From that one conversation came others, which incorporated other beachfront and back-lot owners. They formed a committee–Bob Sherman was a member–and started working on a document that eventually became the beach-use agreement signed by the town and a majority of Goose Rocks residents. It also pushed Carol Sherman to drop out of the case, a hard decision that put her at odds with other family members, who continued on with the litigation. “It wasn’t easy when I told my family,” she says. “We’ve found that the best way to talk about it is not to talk about it.”And then there were the words of her grandfather. In signing on to the agreement, in making the decision not to fight for every grain of sand that the law said she was entitled to, was she going against what he’d told her? Sherman spent a lot of time tossing around that question, poring over what it meant for her and her family. But legacies come in different forms, and as Sherman reflected on the beach’s importance in her life, she realized that she just might be endangering its future by walling it off from others.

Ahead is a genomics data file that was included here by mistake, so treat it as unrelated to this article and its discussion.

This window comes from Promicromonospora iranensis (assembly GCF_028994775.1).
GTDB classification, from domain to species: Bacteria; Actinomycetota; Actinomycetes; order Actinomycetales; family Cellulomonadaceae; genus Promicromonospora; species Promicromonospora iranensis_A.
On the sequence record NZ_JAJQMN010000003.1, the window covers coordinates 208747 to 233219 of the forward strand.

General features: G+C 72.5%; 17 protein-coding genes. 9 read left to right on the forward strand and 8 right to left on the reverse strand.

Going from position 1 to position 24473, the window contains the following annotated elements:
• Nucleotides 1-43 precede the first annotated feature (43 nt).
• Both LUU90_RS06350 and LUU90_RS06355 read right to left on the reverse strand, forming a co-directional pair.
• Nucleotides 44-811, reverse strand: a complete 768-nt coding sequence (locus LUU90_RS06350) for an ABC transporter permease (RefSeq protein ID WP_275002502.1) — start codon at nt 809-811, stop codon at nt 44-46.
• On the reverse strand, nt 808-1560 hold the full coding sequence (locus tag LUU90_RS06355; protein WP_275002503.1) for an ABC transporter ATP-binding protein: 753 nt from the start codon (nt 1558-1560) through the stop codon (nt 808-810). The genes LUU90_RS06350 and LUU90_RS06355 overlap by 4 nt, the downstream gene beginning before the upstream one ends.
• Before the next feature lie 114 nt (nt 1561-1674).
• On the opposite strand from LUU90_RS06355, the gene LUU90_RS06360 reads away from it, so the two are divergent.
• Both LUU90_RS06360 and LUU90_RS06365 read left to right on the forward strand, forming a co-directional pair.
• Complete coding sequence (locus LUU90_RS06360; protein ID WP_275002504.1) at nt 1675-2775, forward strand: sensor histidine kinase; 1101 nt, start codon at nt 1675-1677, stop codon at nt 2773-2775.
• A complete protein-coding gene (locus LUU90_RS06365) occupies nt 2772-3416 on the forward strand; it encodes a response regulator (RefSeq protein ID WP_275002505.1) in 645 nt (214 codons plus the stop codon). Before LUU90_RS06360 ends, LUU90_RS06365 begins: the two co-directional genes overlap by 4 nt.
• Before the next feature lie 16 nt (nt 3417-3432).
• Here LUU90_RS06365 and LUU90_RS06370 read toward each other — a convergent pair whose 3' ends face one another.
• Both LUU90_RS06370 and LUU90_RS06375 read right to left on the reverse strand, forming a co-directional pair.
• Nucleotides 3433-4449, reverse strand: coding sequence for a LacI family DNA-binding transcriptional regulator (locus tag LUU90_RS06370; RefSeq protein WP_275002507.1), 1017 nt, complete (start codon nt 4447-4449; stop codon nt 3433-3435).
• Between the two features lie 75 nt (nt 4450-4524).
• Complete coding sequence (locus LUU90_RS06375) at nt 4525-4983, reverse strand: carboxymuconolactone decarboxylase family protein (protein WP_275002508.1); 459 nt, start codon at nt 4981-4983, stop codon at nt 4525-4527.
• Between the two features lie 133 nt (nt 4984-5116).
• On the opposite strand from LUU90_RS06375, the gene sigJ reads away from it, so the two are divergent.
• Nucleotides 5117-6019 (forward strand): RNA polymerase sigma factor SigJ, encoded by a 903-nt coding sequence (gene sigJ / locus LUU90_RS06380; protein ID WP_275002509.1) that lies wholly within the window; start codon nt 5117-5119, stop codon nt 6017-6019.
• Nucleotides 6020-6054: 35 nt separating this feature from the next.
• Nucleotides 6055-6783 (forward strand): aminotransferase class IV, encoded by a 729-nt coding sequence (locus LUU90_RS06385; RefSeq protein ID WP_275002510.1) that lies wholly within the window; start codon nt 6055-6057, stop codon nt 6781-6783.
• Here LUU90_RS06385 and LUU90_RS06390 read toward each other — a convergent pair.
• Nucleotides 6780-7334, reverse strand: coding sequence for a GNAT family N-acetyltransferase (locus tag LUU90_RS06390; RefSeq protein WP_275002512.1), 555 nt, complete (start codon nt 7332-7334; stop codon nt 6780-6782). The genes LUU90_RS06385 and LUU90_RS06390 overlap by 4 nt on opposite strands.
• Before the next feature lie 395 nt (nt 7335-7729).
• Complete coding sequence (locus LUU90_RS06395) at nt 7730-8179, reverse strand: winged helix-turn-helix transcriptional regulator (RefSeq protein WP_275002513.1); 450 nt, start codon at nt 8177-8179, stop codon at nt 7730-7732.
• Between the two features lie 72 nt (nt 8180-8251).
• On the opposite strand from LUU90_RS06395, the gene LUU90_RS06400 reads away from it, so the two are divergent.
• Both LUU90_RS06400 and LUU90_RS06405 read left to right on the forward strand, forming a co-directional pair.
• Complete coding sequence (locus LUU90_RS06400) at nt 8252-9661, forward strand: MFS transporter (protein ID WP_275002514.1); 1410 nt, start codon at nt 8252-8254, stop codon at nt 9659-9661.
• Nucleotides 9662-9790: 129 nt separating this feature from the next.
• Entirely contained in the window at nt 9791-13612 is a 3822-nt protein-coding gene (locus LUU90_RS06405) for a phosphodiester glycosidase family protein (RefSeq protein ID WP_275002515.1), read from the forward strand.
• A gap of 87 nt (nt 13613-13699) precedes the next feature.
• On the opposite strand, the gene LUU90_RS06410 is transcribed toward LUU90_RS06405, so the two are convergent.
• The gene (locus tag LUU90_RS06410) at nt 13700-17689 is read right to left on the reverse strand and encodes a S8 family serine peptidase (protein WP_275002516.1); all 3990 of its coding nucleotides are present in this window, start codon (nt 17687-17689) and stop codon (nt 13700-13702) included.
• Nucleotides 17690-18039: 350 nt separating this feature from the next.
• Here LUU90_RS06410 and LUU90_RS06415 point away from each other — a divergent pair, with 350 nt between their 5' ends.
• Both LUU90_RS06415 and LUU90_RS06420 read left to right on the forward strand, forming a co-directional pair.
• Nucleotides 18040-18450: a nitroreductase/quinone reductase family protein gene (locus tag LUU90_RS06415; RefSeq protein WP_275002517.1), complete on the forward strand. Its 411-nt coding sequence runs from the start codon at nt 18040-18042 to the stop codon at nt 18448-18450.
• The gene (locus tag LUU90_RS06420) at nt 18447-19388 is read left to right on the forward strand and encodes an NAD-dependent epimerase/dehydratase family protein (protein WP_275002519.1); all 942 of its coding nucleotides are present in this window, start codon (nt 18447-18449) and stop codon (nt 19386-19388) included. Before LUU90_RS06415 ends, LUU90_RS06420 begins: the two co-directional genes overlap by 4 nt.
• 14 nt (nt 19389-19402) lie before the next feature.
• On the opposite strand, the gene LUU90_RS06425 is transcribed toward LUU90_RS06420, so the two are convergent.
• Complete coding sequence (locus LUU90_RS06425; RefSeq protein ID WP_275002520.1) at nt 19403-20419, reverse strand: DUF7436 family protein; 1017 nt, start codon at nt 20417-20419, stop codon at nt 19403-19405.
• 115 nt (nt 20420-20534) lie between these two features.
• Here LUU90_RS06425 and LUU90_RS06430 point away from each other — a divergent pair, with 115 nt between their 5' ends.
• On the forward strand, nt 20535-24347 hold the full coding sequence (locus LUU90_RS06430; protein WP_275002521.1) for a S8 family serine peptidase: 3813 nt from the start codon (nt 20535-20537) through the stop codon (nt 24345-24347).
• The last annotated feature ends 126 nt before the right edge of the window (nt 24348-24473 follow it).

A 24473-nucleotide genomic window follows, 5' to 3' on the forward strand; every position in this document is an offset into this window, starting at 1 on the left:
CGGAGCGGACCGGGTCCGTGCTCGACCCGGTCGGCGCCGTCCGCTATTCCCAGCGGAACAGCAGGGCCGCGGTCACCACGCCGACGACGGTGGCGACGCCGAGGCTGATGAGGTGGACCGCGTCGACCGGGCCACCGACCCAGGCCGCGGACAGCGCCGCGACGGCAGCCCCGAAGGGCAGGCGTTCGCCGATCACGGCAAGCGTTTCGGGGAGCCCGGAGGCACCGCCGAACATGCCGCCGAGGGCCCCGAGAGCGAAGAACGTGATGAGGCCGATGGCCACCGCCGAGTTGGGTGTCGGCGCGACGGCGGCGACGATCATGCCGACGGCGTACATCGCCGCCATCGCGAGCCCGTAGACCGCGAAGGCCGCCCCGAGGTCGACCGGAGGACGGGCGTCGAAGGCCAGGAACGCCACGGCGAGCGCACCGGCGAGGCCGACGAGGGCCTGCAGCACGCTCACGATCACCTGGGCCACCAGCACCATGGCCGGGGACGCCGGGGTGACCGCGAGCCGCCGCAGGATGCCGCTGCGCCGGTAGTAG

“Okay, it may be your property, but you need to have what I call ‘practical wisdom’ about the whole thing,” she says. “So let it be your property, but let people have respectful use of this great gift we’ve been given. Us old folks, we’ve cared for the piping plovers that nest here, we’ve cared for the beach, but we’re not going to be around forever. If somebody doesn’t love the beach like we do, they’ll kill the sea life and things will get polluted. They need to come here; they need to learn about it and love it like we do.”
As I pulled away from her house, I thought about what Sherman had said. I thought about that beautiful beach in front of her place, too. Maybe it was just 25 feet of sand she was ceding to the town, but if put in her shoes, could I have done the same thing? Would I have wanted to? As I slowly made my way down Kings Highway, catching occasional glimpses of the water and the empty shoreline, I imagined it in summer, the scene suddenly cluttered with strangers and their radios and all their beach stuff. Would I have given this up for the chance of that? Would you?
The answers aren’t so easy.